Ecozoom cook stove, this is THE prepper stove, nothing else even comes close. My first impression, WOW, and maybe a few more awes tossed in! It’s huge, I can cook anything on it. But this stove goes way beyond what you would think of as a prepper survival type cook stove… it’s a bio-mass fueled burning cook stove, so I tried everything in it.
First thing I did with this stove was a very simple test, I dug out old charcoal from the bar-be-que, you know, those little bits and pieces left over from the last time we had ribs etc. I wanted to see if the ecozoom was more efficient then just using a pail with holes in it for air, tossed in some scrape wood, sticks, leaves for lighting it up…. those left overs lasted almost FOUR HOURS!
This is the next generation bio-mass stove. It was designed by Aprovecho Research Center for sending to third world countries, in other words this stove was intentionally made for long term survival situations.
This stove can burn any dry biomass, and is incredibility efficient . We ended up using the stove more then just testing it in the last couple of weeks since we’ve had it. It can boil water with very little fuel which impressed me a lot.
I need to to stress here that this is the stove you bring to your BOL before SHTF, as it is to heavy to haul in a pack sack at the 11th hour. That aside, I figure I could do with a couple more, since when we made spaghetti sauce on it, we realized we needed another to cook the pasta.
Some things should be added to the shopping list if you get one of these. As it is just a basic fire pit you can put on a table. There is a pot guard that comes with it, but for the most part I found the guard useless. It also comes with a little wire feeder rack which despite it’s simplicity works amazingly well.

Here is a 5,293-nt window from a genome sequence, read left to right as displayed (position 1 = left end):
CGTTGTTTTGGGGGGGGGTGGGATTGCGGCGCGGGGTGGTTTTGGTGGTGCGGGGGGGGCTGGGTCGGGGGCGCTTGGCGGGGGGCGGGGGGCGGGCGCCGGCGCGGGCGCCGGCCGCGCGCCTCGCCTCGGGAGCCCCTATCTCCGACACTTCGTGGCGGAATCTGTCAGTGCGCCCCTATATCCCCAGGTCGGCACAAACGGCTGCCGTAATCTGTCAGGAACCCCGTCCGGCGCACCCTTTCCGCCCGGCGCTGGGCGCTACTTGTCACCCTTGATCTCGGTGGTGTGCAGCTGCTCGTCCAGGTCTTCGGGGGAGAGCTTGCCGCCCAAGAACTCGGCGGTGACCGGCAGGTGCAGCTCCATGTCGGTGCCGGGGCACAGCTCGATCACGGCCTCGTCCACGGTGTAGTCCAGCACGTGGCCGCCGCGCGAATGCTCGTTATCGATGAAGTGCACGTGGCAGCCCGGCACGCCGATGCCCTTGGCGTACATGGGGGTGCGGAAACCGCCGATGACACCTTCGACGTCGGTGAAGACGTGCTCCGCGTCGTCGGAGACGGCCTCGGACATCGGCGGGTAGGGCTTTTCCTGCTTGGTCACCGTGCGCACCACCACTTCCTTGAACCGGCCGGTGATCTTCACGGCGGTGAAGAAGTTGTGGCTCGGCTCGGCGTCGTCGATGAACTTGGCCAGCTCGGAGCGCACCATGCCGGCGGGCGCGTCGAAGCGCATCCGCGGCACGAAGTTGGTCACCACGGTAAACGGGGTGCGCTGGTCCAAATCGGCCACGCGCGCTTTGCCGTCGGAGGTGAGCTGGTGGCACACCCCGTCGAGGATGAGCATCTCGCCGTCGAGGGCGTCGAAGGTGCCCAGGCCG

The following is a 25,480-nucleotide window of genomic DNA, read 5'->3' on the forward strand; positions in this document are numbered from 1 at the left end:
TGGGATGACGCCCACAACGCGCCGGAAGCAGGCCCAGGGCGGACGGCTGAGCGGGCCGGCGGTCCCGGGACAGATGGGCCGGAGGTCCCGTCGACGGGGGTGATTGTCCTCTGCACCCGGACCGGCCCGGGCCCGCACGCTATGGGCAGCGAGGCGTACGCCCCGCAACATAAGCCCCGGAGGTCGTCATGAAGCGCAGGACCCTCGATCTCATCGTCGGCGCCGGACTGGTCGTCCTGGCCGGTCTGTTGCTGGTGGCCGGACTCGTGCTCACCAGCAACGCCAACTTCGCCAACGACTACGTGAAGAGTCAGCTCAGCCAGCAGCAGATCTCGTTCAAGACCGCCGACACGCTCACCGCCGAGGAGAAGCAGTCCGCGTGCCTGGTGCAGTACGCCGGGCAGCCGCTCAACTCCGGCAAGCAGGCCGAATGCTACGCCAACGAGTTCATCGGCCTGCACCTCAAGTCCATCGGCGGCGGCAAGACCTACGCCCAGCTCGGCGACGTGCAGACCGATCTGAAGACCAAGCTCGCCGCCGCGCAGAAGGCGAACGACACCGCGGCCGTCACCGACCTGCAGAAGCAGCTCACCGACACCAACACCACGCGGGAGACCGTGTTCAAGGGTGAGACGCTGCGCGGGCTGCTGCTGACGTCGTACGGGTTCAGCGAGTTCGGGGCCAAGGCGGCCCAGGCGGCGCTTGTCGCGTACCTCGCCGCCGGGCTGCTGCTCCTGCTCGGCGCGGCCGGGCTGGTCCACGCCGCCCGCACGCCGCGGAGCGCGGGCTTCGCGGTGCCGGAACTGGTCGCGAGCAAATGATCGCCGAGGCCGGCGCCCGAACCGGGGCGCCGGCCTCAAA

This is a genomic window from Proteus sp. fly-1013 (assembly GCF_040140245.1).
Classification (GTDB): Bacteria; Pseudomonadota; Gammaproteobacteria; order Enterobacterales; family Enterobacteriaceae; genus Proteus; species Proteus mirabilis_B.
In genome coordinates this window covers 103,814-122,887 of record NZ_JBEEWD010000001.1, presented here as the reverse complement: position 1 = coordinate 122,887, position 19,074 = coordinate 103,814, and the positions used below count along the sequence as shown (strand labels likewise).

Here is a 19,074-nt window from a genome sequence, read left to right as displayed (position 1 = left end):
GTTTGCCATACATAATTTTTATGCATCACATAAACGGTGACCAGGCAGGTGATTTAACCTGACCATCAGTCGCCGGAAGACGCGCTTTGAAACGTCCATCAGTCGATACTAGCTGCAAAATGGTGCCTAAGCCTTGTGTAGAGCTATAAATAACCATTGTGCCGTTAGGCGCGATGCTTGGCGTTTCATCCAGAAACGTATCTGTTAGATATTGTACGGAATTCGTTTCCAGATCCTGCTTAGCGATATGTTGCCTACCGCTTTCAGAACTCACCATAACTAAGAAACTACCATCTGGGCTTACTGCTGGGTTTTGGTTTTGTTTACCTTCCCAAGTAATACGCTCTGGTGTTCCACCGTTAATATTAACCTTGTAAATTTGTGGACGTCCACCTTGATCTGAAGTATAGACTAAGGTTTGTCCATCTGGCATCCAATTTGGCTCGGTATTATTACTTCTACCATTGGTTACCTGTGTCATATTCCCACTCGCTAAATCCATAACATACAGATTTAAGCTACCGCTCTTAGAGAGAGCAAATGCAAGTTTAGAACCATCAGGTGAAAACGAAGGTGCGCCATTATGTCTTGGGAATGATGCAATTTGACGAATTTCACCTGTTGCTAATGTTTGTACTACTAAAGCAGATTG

The important, or should I suggest for the preppers who are looking for something like this, is that there was almost no smoke once the chamber heated up. Good for OPSEC if you ask me.
I took the smaller grill off my smoker to make some simple flat bread, it’s one of those treats we like to has with salsa while watching movies on a Friday night. They came out pretty good for an open flame, we usually use a cast iron frying pan on the kitchen stove, or the Coleman when the power’s out. The direct touch of the flame added a little different taste. I’m willing to bet that if I made stew on this, it would work better in a ceramic crock pot rather then a cast iron one.
With the frequency that the power goes out on this street we live on, this is a Godsend. It also is a major plus on hot days where we want to cook something other then just on the BBQ. But the little trap on the bottom for ashes fills up to fast, I think I need to find some kind of small tin shovel like kids used to get for the beach in the 70’s to clean it out when we use it for more then one firing in a row.
Other then those points I see this as the best stove for BOL. I plan on getting a couple more, maybe even send one to family members back east. (My Dad would love this thing!)
I’m not the only one who’s been reviewing this stove within the prepper’s network, so I’ve included here some links to the other reviews….
Update: (March 2013) I just dropped by the main Ecozoom website to edit this post during my blog update and noticed the new models they have, I immediately saw the double burner model as a plus, it’s now on my wish list. (Image below)
originally posted on: 2011-08-06
This post was last updated on: January 12 2015 16:53:57
Dan is a Linux geek who still writes in BASH for fun, a scripting language used by UNIX & Linux to run back end processes. He has spent the last 20+ years actively learning and writing, about the self-reliance lifestyle.
Dan grew up in Toronto, Ontario and met his wife Carol of 25 years. They moved to the outskirts of Vancouver, British Columbia in the early ‘90’s where they raised four sons. Now a new grandfather, he is more than ever inspired to help educate people to properly prepare for emergencies.